Being aware of symptoms can help women get diagnosed sooner. Early stage diagnosis is associated with an improved prognosis.

Symptoms and Detection of Ovarian Cancer

Symptoms of Ovarian Cancer

For years, women have known that ovarian cancer was not the silent killer it was said to be. Over the past decade, science has confirmed what women have long known: ovarian cancer has symptoms.

Women with ovarian cancer report that symptoms are persistent and represent a change from normal for their bodies. The frequency and/or number of such symptoms are key factors in the diagnosis of ovarian cancer. Several studies show that even early stage ovarian cancer can produce these symptoms.

  • Bloating
  • Pelvic or abdominal pain
  • Difficulty eating or feeling full quickly
  • Urinary symptoms (urgency or frequency)

See your doctor, preferably a gynecologist, if you have these symptoms more than 12 times during the course of one month and the symptoms are new or unusual for you.In 2007, the Alliance and other leading cancer organizations endorsed a consensus statement on ovarian cancer symptoms.

As medical research continues to investigate this important issue, numerous studies have been published indicating that symptoms may not occur until late stage or that they may not improve health outcomes.  The Alliance believes that symptoms are important, but they are not a definitive diagnostic tool.  Since there is no diagnostic tool for ovarian cancer, symptom awareness remains of key importance.  Being aware of symptoms can help women get diagnosed sooner. Early stage diagnosis is associated with an improved prognosis.

Other Symptoms Associated with Ovarian Cancer

Several other symptoms have been commonly reported by women with ovarian cancer. These symptoms include fatigue, indigestion, back pain, pain with intercourse, constipation and menstrual irregularities. However, these other symptoms are not as useful in identifying ovarian cancer because they are also found in equal frequency in women in the general population who do not have ovarian cancer.

Detection
EARLY DETECTION

Early detection of ovarian cancer saves women’s lives. No screening test exists that can test all women for ovarian cancer. The Pap test does not test for ovarian cancer; it screens for cervical cancer.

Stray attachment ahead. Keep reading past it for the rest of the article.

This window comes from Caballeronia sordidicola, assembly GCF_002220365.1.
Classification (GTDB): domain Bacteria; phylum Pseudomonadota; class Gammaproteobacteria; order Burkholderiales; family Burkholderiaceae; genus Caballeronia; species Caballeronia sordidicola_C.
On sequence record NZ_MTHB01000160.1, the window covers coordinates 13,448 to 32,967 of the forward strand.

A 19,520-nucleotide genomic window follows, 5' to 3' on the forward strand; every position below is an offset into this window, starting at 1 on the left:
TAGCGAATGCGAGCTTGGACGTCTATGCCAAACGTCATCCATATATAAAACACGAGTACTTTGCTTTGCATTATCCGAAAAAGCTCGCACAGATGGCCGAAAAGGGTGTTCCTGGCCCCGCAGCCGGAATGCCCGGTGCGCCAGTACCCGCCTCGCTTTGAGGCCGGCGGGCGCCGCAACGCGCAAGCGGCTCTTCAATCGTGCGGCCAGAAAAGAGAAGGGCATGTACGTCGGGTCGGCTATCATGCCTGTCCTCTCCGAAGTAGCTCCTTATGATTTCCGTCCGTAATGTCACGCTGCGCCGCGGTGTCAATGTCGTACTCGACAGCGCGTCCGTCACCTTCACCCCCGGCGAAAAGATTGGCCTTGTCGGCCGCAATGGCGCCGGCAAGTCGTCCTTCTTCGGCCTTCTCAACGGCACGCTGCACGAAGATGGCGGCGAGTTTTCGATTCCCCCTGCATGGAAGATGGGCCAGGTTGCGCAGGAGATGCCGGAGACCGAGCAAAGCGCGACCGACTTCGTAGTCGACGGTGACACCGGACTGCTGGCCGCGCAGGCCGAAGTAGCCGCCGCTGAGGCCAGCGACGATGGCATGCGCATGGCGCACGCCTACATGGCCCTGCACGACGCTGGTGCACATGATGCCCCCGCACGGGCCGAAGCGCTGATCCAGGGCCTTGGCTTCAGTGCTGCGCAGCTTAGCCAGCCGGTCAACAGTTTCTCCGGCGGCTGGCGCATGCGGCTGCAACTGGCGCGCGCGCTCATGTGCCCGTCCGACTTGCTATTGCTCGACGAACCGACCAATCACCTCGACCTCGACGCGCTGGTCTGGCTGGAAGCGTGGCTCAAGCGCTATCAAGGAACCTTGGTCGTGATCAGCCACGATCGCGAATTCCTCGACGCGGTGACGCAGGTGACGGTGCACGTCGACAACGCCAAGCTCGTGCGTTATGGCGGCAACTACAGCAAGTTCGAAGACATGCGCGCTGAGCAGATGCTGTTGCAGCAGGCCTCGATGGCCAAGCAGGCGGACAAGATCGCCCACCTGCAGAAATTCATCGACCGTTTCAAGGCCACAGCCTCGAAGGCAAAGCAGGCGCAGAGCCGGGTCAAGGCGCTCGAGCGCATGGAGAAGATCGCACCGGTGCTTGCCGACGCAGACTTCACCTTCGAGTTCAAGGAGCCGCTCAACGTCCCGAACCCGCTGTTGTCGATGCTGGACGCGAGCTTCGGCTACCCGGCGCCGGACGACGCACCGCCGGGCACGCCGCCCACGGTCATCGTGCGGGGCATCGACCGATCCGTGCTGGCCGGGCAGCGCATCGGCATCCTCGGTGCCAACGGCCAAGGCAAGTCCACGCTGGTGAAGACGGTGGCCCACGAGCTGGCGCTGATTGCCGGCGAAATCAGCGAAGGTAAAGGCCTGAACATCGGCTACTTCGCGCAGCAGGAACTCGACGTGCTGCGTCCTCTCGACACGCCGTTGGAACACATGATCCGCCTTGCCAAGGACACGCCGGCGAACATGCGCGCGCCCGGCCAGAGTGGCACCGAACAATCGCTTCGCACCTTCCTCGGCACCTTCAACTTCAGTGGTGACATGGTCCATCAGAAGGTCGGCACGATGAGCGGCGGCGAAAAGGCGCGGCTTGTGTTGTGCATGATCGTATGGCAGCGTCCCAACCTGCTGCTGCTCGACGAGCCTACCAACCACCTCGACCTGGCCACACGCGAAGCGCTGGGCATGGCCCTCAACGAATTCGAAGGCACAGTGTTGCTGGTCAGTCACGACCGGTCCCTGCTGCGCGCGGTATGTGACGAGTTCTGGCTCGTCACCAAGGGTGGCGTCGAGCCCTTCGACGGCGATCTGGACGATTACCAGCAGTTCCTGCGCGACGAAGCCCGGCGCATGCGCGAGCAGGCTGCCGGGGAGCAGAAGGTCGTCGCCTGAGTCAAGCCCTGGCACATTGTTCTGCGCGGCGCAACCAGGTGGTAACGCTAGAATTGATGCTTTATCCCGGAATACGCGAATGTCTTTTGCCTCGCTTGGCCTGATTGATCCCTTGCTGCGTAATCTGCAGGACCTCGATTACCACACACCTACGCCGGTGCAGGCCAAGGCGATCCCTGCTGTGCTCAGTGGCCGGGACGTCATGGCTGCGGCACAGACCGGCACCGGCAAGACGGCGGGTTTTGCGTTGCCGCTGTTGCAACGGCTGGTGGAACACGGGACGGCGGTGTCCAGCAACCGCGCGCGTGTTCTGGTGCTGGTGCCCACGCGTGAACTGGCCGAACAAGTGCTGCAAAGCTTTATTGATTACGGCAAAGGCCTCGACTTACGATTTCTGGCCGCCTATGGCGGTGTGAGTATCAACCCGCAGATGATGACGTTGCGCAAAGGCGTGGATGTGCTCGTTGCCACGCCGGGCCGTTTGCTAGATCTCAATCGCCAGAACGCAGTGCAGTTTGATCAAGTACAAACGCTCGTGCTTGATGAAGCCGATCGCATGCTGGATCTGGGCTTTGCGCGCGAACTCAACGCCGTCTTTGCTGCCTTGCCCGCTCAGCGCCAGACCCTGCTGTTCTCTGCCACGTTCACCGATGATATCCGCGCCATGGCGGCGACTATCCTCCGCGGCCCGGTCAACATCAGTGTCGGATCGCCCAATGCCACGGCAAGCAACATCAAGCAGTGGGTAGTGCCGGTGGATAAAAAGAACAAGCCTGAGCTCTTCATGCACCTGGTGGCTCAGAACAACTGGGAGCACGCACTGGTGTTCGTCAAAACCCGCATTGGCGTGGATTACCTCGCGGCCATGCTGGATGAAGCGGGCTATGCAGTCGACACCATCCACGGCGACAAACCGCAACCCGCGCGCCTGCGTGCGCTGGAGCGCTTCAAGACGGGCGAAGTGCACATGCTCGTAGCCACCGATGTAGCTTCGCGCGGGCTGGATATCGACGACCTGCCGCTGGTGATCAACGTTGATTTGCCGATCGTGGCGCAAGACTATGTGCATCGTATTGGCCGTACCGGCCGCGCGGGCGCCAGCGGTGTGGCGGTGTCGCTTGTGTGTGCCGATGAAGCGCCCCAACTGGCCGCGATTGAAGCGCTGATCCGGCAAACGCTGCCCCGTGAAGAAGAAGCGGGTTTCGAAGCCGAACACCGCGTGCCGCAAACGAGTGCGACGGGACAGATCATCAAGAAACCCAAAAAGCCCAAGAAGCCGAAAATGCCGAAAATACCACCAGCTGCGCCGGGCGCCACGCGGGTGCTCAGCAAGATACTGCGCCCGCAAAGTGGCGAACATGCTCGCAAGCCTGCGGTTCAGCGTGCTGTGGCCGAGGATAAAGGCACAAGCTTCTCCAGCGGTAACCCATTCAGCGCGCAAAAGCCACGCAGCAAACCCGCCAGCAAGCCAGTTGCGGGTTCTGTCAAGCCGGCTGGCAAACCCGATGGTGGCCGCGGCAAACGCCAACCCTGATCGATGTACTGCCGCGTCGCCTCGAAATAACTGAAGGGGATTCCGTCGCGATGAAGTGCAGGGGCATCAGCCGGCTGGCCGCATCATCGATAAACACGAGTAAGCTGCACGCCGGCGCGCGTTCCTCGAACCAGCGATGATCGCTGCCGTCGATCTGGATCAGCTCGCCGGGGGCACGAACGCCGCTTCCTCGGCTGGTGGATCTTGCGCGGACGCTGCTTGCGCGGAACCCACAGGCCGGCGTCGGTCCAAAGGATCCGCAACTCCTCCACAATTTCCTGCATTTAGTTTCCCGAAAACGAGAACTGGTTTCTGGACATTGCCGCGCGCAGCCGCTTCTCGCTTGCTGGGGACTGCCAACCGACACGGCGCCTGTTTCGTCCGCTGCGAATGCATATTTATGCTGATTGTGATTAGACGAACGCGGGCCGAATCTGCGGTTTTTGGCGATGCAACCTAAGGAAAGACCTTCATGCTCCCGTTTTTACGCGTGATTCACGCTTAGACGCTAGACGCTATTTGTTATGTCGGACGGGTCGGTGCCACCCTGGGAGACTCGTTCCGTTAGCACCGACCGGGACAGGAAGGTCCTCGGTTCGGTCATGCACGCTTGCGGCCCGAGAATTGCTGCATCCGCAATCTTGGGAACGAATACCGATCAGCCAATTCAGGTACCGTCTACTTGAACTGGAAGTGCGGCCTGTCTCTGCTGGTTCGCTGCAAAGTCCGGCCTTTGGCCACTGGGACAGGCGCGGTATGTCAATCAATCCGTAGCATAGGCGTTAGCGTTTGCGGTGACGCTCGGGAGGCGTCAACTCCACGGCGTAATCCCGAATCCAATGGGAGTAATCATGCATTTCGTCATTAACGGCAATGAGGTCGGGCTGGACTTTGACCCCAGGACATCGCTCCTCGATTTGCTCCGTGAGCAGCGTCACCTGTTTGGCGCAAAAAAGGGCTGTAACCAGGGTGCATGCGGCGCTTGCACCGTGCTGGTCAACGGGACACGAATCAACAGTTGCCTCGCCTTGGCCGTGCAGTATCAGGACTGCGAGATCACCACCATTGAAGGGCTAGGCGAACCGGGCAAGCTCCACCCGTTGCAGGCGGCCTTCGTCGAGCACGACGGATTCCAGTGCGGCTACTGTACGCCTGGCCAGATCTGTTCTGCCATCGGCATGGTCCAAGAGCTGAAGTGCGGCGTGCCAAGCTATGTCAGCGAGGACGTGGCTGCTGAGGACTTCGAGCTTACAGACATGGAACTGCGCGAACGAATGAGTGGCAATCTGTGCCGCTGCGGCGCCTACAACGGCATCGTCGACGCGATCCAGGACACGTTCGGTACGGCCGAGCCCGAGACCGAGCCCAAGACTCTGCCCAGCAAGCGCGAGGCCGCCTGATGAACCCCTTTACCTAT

Not only do researchers need to develop an early detection test for ovarian cancer, like mammograms for breast cancer and Pap tests for cervical cancer, women and medical professionals also need to become more aware of ovarian cancer symptoms.

While no reliable early detection tool exists for all women, several tests exist for women who are at a high risk. If a woman has ovarian cancer symptoms, a strong family history or a genetic predisposition such as a BRCA mutation, doctors may monitor her with one of three tests or a combination of them:

Blood Test

  • The protein CA-125 exists in greater concentration in cancerous cells. Though a high count of this protein may help doctors identify ovarian cancer, premenopausal women can have an elevated CA-125 due to benign conditions unrelated to ovarian cancer. Uterine fibroids, liver disease, inflammation of the fallopian tubes, and other types of cancer can raise a woman’s CA-125 level, often causing a false positive test for ovarian cancer.
  • Although the CA-125 blood test is more accurate in postmenopausal women, it is not a reliable early detection test for ovarian cancer. In about 20 percent of advanced stage ovarian cancer cases and 50 percent of early stage cases, the CA-125 is not elevated even though ovarian cancer is present. As a result, doctors generally use the CA-125 blood test in combination with a transvaginal ultrasound.
  • The CA-125 blood test can be an important tool for evaluating the disease’s progress and tumors’ response to treatment. Additionally, this test can monitor a woman’s CA-125 level for evidence of recurrence.
  • OVA1 has also been approved by the Food and Drug Administration (FDA) for risk stratification. A woman who presents with a known tumor may have this test to determine if her surgery should be done by a gynecologist or a gynecologic oncologist – doctors who are specially trained to treat women with gynecologic cancers.

Transvaginal Ultrasound

  • A transvaginal ultrasound is a test used to examine a woman’s reproductive organs and bladder.
  • To administer the test, the doctor inserts a probe into the woman’s vagina. The probe sends off sound waves which reflect off body structures. The waves are then received by a computer that turns them into a picture.

Pelvic Exam

  • A pelvic exam may be included as part of a woman’s regular female health exam.
  • This exam requires the doctor to place one or two fingers into a woman’s vagina and another over her abdomen to feel the size, shape, and position of the ovaries and uterus.
  • Ovarian cancer is rarely detected in a pelvic exam and usually in an advanced stage if it is.

DIAGNOSIS

If a woman has the signs and symptoms of ovarian cancer, her doctor will probably perform a complete pelvic exam, a transvaginal or pelvic ultrasound, and a CA-125 blood test. Used individually, these tests are not definitive; they are most effective when used in combination with each other. Doctors may also use a CT scan or PET scan as part of the diagnostic process. The only definitive way to determine if a patient has ovarian cancer is through surgery and biopsy.